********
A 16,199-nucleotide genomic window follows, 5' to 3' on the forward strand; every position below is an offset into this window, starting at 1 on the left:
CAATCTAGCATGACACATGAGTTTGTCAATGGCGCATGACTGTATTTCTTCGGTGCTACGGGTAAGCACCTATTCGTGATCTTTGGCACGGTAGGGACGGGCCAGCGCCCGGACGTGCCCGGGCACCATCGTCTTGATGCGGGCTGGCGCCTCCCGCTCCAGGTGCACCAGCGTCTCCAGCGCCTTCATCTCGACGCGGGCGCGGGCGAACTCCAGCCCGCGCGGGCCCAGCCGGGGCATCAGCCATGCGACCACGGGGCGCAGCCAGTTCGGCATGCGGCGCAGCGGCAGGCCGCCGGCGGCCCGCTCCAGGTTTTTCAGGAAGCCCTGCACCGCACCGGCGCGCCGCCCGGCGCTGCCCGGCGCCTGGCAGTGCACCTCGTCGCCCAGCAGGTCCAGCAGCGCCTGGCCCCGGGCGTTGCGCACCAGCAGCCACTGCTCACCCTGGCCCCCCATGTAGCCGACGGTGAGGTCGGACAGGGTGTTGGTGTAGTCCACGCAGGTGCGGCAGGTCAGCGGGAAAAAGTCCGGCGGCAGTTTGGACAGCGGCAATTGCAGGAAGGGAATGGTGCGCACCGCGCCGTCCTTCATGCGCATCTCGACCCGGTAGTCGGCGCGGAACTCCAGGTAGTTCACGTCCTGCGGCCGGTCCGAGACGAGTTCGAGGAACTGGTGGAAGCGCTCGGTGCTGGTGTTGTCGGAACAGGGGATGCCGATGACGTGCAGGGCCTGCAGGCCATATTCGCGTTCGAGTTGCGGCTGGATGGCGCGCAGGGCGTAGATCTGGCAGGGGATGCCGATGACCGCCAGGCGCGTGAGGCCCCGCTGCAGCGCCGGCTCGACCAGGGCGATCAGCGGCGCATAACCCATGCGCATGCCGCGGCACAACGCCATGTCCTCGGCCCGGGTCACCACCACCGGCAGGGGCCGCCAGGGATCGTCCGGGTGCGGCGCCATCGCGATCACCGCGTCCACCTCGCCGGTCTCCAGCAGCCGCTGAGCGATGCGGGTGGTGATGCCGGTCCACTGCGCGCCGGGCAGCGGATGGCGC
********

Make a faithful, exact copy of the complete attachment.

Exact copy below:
A 16,199-nucleotide genomic window follows, 5' to 3' on the forward strand; every position below is an offset into this window, starting at 1 on the left:
CAATCTAGCATGACACATGAGTTTGTCAATGGCGCATGACTGTATTTCTTCGGTGCTACGGGTAAGCACCTATTCGTGATCTTTGGCACGGTAGGGACGGGCCAGCGCCCGGACGTGCCCGGGCACCATCGTCTTGATGCGGGCTGGCGCCTCCCGCTCCAGGTGCACCAGCGTCTCCAGCGCCTTCATCTCGACGCGGGCGCGGGCGAACTCCAGCCCGCGCGGGCCCAGCCGGGGCATCAGCCATGCGACCACGGGGCGCAGCCAGTTCGGCATGCGGCGCAGCGGCAGGCCGCCGGCGGCCCGCTCCAGGTTTTTCAGGAAGCCCTGCACCGCACCGGCGCGCCGCCCGGCGCTGCCCGGCGCCTGGCAGTGCACCTCGTCGCCCAGCAGGTCCAGCAGCGCCTGGCCCCGGGCGTTGCGCACCAGCAGCCACTGCTCACCCTGGCCCCCCATGTAGCCGACGGTGAGGTCGGACAGGGTGTTGGTGTAGTCCACGCAGGTGCGGCAGGTCAGCGGGAAAAAGTCCGGCGGCAGTTTGGACAGCGGCAATTGCAGGAAGGGAATGGTGCGCACCGCGCCGTCCTTCATGCGCATCTCGACCCGGTAGTCGGCGCGGAACTCCAGGTAGTTCACGTCCTGCGGCCGGTCCGAGACGAGTTCGAGGAACTGGTGGAAGCGCTCGGTGCTGGTGTTGTCGGAACAGGGGATGCCGATGACGTGCAGGGCCTGCAGGCCATATTCGCGTTCGAGTTGCGGCTGGATGGCGCGCAGGGCGTAGATCTGGCAGGGGATGCCGATGACCGCCAGGCGCGTGAGGCCCCGCTGCAGCGCCGGCTCGACCAGGGCGATCAGCGGCGCATAACCCATGCGCATGCCGCGGCACAACGCCATGTCCTCGGCCCGGGTCACCACCACCGGCAGGGGCCGCCAGGGATCGTCCGGGTGCGGCGCCATCGCGATCACCGCGTCCACCTCGCCGGTCTCCAGCAGCCGCTGAGCGATGCGGGTGGTGATGCCGGTCCACTGCGCGCCGGGCAGCGGATGGCGC